In certain parts of the world, the toilet is, thankfully, an easily accessible device, one that rarely is given thought until nature calls. To all who have access to them, toilets not only provide the obvious service, but also fit into a system through which waste is treated to assure sanitation. Unfortunately, this is not the case for most of the world, as 4.5 billion people live without a household toilet, and 2.4 billion of these individuals lack access to toilets whatsoever.
It is for this reason that World Toilet Day was established back in 2001. Declared November 19, this observance has continued to spread awareness and strive for a resolution to the world sanitation crisis, and its recognition burgeoned in 2013, when it was declared an official UN day. This issue is similarly integral to the Sustainable Development Goals, specifically SDG #6, which aims to ensure access to water and sanitation for all. A target of this goal is to ensure everyone has access to a safely managed household toilet by 2030.
The theme for World Toilet Day 2017 asks where it all goes. Understanding the logistics of wastewater and exploring this question and is crucial. With 60 percent of the human population (4.5 billion people) either having no toilet at home or one that doesn’t safely manage excreta, and a corresponding 862 million people practicing what is known as “open defecation”, 1.8 million people are in contact with an unimproved source of drinking water with no protection against contamination from feces.
It goes without saying that solid waste can be a carrier of viral diseases. In all, poor sanitary practices leads to about 1 million preventable deaths every year. According to the UN, to achieve SDG 6, human waste must be properly contained, transported, treated, and disposed or reused.
The standards community has responded to the global call to action for ending open defecation and the global sanitation crisis by developing guidelines for non-sewered sanitation systems, or toilets that aren’t connected to networked sewer systems. This came in response to the Bill & Melinda Gates Foundation’s Reinvent the Toilet Challenge, which set the criteria for a toilet that:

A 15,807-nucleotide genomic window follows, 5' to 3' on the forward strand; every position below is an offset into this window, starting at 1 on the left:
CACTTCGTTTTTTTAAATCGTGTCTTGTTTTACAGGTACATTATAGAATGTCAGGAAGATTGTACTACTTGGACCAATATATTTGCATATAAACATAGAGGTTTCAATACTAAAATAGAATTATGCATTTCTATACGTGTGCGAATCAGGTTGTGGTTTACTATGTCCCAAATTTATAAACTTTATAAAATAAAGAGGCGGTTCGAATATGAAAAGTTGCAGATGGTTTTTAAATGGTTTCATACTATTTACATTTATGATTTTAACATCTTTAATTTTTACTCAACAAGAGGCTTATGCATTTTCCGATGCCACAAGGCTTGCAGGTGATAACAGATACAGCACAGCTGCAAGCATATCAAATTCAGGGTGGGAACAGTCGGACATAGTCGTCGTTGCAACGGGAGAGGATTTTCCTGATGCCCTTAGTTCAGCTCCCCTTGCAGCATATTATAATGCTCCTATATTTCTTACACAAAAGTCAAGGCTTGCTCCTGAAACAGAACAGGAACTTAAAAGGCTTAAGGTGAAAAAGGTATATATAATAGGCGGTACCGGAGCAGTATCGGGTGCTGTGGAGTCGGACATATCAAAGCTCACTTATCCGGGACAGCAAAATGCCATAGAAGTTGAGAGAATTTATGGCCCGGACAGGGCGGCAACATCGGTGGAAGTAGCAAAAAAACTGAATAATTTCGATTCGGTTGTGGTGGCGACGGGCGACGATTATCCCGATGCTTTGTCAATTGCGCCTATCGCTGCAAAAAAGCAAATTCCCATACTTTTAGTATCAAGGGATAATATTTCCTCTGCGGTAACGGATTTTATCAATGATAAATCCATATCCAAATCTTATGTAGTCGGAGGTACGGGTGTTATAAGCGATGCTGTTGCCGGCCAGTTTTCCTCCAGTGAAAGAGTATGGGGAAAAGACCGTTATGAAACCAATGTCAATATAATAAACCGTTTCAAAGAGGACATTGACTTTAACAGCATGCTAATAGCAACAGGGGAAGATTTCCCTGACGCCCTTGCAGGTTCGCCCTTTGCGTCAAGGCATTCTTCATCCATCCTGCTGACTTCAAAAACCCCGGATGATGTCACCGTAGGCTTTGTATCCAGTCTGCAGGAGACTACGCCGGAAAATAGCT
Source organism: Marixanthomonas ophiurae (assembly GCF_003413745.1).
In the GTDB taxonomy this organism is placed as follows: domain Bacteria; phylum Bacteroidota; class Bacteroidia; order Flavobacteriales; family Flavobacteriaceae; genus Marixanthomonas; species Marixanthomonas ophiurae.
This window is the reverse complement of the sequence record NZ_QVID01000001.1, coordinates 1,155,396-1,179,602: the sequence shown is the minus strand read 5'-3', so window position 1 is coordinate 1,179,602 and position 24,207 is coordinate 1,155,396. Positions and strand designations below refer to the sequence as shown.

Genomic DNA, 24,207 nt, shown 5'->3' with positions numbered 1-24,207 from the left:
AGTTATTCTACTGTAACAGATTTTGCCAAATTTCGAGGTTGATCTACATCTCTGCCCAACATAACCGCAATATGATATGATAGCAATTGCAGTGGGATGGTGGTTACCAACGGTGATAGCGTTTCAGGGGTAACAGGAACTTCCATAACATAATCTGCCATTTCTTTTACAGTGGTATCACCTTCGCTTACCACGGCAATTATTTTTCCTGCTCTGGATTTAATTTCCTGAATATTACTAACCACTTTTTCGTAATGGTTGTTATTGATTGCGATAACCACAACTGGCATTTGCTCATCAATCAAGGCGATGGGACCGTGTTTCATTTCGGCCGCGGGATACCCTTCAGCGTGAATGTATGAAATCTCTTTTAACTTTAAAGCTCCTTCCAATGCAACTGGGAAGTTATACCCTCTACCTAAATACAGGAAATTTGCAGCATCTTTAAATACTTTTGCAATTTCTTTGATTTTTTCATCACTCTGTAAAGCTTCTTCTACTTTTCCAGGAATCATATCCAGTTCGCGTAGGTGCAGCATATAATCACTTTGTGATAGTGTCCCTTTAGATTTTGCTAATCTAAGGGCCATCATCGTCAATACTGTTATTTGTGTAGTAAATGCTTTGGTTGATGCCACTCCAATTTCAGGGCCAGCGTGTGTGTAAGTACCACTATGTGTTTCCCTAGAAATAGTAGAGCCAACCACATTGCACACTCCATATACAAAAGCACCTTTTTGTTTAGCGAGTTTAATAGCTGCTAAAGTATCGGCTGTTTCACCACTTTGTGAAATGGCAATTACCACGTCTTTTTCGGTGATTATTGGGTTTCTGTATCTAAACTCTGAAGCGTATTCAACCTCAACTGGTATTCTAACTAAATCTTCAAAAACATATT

- Removes pathogens from human waste and recovers valuable resources such as energy, clean water, and nutrients.
- Operates “off the grid” without connections to water, sewer, or electrical lines.
- Costs less than USD 0.05 per user per day.
- Promotes sustainable and financially profitable sanitation services and businesses that operate in poor urban and rural settings.
- Is a truly aspirational next‐generation product that everyone will want to use in developed as well as developing nations.
ISO’s international workshop agreement, IWA 24:2016 – Non-sewered sanitation systems – General safety and performance requirements for design and testing, offers recommendations for a nonflushable toilet that meets these stipulations, covering its design, installation, and use.
IWA 24:2016 details both the frontend (“toilet facility”) and the backend (“treatment facility”) of the toilets, in which the backend allows the waste to be treated in a safe manner.
You can learn more about IWA 24:2016 from our past post on the international workshop agreement.
Furthermore, ISO/PC 305, the technical committee on sustainable non-sewered sanitation systems, has developed an international standard to address product design and testing for non-sewered sanitation systems for prefabricated treatment units. Since international standards are strategic tools for minimizing waste and errors, increasing productivity, and facilitating free and global trade, the standard, ISO 30500, Non-sewered sanitation systems – Prefabricated integrated treatment units – General safety and performance requirements for design and testing, gives assurance to manufacturers of non-sewered sanitation systems, governments, regulators, and end users that the non-sewered facilities they use are safe, reliable and of good quality.
The scarcity of toilets makes up a significant portion of the sanitation crisis. In generally impoverished regions, this limits the amount of clean water available, serves as both a harbinger and conduit for disease, and puts women and girls in danger and even threatens their access to education. Spreading awareness of this problem, taking action, and standardizing the solution is integral for making the world a safer place to live.